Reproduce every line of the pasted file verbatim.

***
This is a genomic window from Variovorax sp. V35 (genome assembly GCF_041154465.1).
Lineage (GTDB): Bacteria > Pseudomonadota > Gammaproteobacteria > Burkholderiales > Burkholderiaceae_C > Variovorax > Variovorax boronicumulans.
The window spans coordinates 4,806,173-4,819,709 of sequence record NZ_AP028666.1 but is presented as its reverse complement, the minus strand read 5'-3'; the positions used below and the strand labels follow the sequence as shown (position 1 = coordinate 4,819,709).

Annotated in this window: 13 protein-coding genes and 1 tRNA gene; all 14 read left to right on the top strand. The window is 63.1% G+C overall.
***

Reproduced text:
This is a genomic window from Variovorax sp. V35 (genome assembly GCF_041154465.1).
Lineage (GTDB): Bacteria > Pseudomonadota > Gammaproteobacteria > Burkholderiales > Burkholderiaceae_C > Variovorax > Variovorax boronicumulans.
The window spans coordinates 4,806,173-4,819,709 of sequence record NZ_AP028666.1 but is presented as its reverse complement, the minus strand read 5'-3'; the positions used below and the strand labels follow the sequence as shown (position 1 = coordinate 4,819,709).

Annotated in this window: 13 protein-coding genes and 1 tRNA gene; all 14 read left to right on the top strand. The window is 63.1% G+C overall.